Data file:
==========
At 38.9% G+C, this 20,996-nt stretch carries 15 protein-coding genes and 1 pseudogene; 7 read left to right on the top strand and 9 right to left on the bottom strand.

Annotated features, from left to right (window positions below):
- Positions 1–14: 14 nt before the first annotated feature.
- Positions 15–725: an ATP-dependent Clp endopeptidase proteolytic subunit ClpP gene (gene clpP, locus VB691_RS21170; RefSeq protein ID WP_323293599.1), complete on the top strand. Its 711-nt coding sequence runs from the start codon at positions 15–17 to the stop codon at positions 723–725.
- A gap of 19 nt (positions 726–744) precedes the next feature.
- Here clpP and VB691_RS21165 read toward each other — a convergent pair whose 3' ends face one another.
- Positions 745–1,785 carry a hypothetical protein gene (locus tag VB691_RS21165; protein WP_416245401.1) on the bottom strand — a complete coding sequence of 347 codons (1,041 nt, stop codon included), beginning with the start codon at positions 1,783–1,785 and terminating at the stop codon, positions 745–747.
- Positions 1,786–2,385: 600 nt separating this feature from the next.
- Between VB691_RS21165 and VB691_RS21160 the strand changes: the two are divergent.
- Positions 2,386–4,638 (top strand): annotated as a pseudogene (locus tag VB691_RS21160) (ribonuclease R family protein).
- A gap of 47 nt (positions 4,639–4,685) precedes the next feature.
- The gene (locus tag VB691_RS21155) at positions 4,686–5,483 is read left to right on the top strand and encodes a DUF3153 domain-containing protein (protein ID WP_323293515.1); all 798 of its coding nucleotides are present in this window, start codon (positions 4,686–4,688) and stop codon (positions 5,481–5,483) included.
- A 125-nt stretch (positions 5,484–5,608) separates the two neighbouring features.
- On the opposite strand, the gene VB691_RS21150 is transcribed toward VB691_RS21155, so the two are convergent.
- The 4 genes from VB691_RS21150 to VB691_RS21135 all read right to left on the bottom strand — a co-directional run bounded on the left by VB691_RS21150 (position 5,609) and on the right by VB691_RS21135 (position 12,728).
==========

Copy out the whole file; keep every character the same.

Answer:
At 38.9% G+C, this 20,996-nt stretch carries 15 protein-coding genes and 1 pseudogene; 7 read left to right on the top strand and 9 right to left on the bottom strand.

Annotated features, from left to right (window positions below):
- Positions 1–14: 14 nt before the first annotated feature.
- Positions 15–725: an ATP-dependent Clp endopeptidase proteolytic subunit ClpP gene (gene clpP, locus VB691_RS21170; RefSeq protein ID WP_323293599.1), complete on the top strand. Its 711-nt coding sequence runs from the start codon at positions 15–17 to the stop codon at positions 723–725.
- A gap of 19 nt (positions 726–744) precedes the next feature.
- Here clpP and VB691_RS21165 read toward each other — a convergent pair whose 3' ends face one another.
- Positions 745–1,785 carry a hypothetical protein gene (locus tag VB691_RS21165; protein WP_416245401.1) on the bottom strand — a complete coding sequence of 347 codons (1,041 nt, stop codon included), beginning with the start codon at positions 1,783–1,785 and terminating at the stop codon, positions 745–747.
- Positions 1,786–2,385: 600 nt separating this feature from the next.
- Between VB691_RS21165 and VB691_RS21160 the strand changes: the two are divergent.
- Positions 2,386–4,638 (top strand): annotated as a pseudogene (locus tag VB691_RS21160) (ribonuclease R family protein).
- A gap of 47 nt (positions 4,639–4,685) precedes the next feature.
- The gene (locus tag VB691_RS21155) at positions 4,686–5,483 is read left to right on the top strand and encodes a DUF3153 domain-containing protein (protein ID WP_323293515.1); all 798 of its coding nucleotides are present in this window, start codon (positions 4,686–4,688) and stop codon (positions 5,481–5,483) included.
- A 125-nt stretch (positions 5,484–5,608) separates the two neighbouring features.
- On the opposite strand, the gene VB691_RS21150 is transcribed toward VB691_RS21155, so the two are convergent.
- The 4 genes from VB691_RS21150 to VB691_RS21135 all read right to left on the bottom strand — a co-directional run bounded on the left by VB691_RS21150 (position 5,609) and on the right by VB691_RS21135 (position 12,728).